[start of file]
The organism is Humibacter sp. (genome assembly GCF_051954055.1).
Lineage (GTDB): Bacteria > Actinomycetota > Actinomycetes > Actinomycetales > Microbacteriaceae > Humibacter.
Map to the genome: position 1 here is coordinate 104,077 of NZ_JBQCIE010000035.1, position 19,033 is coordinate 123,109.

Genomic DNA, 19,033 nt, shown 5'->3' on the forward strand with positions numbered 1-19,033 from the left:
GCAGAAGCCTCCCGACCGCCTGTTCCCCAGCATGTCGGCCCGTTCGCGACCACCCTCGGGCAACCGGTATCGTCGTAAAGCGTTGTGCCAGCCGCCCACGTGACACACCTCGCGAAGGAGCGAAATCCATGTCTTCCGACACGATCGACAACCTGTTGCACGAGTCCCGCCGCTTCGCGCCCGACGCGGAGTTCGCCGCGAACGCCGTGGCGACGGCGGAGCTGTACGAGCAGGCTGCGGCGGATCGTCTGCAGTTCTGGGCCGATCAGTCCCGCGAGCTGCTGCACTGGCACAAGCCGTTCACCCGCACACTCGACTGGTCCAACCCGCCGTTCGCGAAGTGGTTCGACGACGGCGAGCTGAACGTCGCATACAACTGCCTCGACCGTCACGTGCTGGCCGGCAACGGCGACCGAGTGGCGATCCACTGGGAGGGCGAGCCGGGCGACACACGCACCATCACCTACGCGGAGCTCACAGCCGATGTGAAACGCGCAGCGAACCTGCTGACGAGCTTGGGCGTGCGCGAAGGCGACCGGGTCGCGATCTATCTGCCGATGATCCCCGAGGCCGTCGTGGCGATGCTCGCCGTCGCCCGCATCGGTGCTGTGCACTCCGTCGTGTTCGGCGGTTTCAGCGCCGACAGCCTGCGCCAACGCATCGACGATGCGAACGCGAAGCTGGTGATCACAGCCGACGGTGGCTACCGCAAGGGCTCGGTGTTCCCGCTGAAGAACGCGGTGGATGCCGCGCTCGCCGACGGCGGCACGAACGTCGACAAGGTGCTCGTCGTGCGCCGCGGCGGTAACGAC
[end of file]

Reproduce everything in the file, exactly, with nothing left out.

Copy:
The organism is Humibacter sp. (genome assembly GCF_051954055.1).
Lineage (GTDB): Bacteria > Actinomycetota > Actinomycetes > Actinomycetales > Microbacteriaceae > Humibacter.
Map to the genome: position 1 here is coordinate 104,077 of NZ_JBQCIE010000035.1, position 19,033 is coordinate 123,109.

Genomic DNA, 19,033 nt, shown 5'->3' on the forward strand with positions numbered 1-19,033 from the left:
GCAGAAGCCTCCCGACCGCCTGTTCCCCAGCATGTCGGCCCGTTCGCGACCACCCTCGGGCAACCGGTATCGTCGTAAAGCGTTGTGCCAGCCGCCCACGTGACACACCTCGCGAAGGAGCGAAATCCATGTCTTCCGACACGATCGACAACCTGTTGCACGAGTCCCGCCGCTTCGCGCCCGACGCGGAGTTCGCCGCGAACGCCGTGGCGACGGCGGAGCTGTACGAGCAGGCTGCGGCGGATCGTCTGCAGTTCTGGGCCGATCAGTCCCGCGAGCTGCTGCACTGGCACAAGCCGTTCACCCGCACACTCGACTGGTCCAACCCGCCGTTCGCGAAGTGGTTCGACGACGGCGAGCTGAACGTCGCATACAACTGCCTCGACCGTCACGTGCTGGCCGGCAACGGCGACCGAGTGGCGATCCACTGGGAGGGCGAGCCGGGCGACACACGCACCATCACCTACGCGGAGCTCACAGCCGATGTGAAACGCGCAGCGAACCTGCTGACGAGCTTGGGCGTGCGCGAAGGCGACCGGGTCGCGATCTATCTGCCGATGATCCCCGAGGCCGTCGTGGCGATGCTCGCCGTCGCCCGCATCGGTGCTGTGCACTCCGTCGTGTTCGGCGGTTTCAGCGCCGACAGCCTGCGCCAACGCATCGACGATGCGAACGCGAAGCTGGTGATCACAGCCGACGGTGGCTACCGCAAGGGCTCGGTGTTCCCGCTGAAGAACGCGGTGGATGCCGCGCTCGCCGACGGCGGCACGAACGTCGACAAGGTGCTCGTCGTGCGCCGCGGCGGTAACGAC